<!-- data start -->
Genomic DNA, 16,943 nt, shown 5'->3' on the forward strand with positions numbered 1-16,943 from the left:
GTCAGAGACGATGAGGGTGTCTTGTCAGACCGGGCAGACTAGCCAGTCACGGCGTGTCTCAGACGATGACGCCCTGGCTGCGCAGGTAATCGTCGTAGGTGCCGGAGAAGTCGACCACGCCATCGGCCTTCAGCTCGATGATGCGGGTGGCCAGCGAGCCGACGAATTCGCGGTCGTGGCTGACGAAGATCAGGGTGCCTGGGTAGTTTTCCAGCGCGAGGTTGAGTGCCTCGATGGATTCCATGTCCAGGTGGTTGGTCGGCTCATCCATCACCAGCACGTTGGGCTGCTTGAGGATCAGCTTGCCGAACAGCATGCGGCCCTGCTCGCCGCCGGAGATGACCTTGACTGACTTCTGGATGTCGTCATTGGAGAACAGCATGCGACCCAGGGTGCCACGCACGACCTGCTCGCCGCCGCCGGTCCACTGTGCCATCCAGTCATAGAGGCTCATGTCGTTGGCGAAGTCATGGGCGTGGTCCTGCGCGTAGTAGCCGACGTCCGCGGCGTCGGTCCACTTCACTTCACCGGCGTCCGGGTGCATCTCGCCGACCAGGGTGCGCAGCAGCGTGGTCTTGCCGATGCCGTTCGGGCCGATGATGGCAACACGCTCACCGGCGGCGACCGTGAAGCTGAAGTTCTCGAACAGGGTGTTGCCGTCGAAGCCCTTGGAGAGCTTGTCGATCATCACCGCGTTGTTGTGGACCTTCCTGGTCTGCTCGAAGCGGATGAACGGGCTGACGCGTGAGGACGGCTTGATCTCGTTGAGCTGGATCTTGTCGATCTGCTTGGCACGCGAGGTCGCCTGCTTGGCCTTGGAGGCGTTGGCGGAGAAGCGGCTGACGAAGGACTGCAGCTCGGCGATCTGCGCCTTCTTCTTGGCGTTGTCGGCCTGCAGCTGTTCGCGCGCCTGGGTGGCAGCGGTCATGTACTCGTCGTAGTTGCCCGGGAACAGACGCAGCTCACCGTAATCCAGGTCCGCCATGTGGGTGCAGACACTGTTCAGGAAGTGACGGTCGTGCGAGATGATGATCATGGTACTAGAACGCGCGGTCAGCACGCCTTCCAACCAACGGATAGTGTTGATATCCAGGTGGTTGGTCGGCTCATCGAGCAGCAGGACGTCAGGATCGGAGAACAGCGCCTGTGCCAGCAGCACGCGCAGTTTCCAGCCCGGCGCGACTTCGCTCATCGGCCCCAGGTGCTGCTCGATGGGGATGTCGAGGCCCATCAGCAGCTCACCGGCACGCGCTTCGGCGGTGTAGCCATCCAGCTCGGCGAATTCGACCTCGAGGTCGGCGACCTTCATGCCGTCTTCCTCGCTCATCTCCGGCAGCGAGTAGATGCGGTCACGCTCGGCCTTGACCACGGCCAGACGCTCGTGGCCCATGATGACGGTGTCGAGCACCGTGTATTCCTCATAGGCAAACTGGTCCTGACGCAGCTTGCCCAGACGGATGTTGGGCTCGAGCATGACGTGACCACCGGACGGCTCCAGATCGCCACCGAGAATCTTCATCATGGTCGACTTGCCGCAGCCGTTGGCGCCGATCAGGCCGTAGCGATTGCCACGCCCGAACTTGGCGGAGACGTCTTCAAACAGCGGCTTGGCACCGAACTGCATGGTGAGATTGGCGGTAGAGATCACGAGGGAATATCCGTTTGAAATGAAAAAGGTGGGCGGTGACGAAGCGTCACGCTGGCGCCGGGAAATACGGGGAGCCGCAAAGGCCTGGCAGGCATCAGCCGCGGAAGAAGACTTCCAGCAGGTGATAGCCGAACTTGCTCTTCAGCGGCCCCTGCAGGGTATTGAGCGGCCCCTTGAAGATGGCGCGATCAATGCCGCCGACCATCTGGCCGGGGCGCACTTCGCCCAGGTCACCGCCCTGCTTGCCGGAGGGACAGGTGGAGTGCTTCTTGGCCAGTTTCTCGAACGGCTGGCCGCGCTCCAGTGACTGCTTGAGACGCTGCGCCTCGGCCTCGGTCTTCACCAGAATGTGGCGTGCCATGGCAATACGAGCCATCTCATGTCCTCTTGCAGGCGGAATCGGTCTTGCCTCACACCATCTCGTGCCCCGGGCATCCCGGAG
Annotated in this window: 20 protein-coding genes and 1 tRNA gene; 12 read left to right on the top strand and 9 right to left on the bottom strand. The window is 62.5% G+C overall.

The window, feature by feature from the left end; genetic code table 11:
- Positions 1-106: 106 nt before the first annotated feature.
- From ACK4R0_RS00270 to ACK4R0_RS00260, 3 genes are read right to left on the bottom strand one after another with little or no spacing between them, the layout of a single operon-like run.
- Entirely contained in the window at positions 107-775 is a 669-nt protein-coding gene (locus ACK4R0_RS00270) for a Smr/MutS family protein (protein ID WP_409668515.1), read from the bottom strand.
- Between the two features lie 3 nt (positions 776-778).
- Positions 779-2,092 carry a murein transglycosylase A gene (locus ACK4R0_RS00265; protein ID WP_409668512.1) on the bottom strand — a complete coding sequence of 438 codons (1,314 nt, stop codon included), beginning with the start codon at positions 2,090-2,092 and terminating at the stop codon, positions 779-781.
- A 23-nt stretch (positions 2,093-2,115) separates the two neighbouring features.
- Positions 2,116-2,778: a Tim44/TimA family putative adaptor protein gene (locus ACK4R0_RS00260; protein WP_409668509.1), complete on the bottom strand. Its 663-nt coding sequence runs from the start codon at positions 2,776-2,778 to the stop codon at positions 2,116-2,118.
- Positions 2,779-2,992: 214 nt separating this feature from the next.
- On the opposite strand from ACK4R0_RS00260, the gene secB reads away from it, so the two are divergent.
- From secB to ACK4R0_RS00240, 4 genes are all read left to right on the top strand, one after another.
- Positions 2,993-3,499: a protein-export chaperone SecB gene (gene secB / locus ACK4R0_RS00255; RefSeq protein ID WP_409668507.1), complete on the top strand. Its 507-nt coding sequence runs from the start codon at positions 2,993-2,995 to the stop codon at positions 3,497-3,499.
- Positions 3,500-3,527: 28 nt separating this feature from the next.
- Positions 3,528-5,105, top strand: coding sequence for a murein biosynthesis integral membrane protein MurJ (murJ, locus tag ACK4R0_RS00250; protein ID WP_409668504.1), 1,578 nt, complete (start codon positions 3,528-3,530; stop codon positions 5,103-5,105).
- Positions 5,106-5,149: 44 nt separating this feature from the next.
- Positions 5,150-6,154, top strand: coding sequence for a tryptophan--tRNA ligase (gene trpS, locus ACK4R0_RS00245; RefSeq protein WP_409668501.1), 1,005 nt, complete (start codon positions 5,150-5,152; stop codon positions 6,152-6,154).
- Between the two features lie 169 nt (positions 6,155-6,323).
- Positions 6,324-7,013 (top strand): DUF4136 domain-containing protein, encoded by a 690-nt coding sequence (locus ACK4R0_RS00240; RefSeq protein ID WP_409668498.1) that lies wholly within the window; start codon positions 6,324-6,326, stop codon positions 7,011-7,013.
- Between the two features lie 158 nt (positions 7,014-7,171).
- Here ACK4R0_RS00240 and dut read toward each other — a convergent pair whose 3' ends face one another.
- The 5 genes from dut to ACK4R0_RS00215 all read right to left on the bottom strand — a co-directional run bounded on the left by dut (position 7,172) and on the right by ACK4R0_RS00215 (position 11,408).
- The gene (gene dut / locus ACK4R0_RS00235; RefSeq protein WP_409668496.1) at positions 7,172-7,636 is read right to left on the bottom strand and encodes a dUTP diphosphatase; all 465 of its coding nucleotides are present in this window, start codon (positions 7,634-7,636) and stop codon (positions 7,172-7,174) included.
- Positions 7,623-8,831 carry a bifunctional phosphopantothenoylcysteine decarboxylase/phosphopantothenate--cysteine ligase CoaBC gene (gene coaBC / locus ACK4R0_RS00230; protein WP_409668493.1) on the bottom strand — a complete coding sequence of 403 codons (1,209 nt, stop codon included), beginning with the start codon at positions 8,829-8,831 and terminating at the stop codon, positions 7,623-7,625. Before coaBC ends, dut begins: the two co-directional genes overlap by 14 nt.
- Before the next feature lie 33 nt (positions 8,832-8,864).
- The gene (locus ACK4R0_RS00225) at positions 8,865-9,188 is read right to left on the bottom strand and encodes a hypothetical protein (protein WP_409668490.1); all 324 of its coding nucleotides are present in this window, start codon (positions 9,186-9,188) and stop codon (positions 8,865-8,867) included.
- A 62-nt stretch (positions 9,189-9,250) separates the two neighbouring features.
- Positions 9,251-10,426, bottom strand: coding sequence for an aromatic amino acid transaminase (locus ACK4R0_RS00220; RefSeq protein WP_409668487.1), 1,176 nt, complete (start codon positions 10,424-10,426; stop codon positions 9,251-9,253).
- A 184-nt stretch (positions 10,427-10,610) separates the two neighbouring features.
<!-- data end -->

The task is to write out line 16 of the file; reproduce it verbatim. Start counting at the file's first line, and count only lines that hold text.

- Positions 3,500-3,527: 28 nt separating this feature from the next.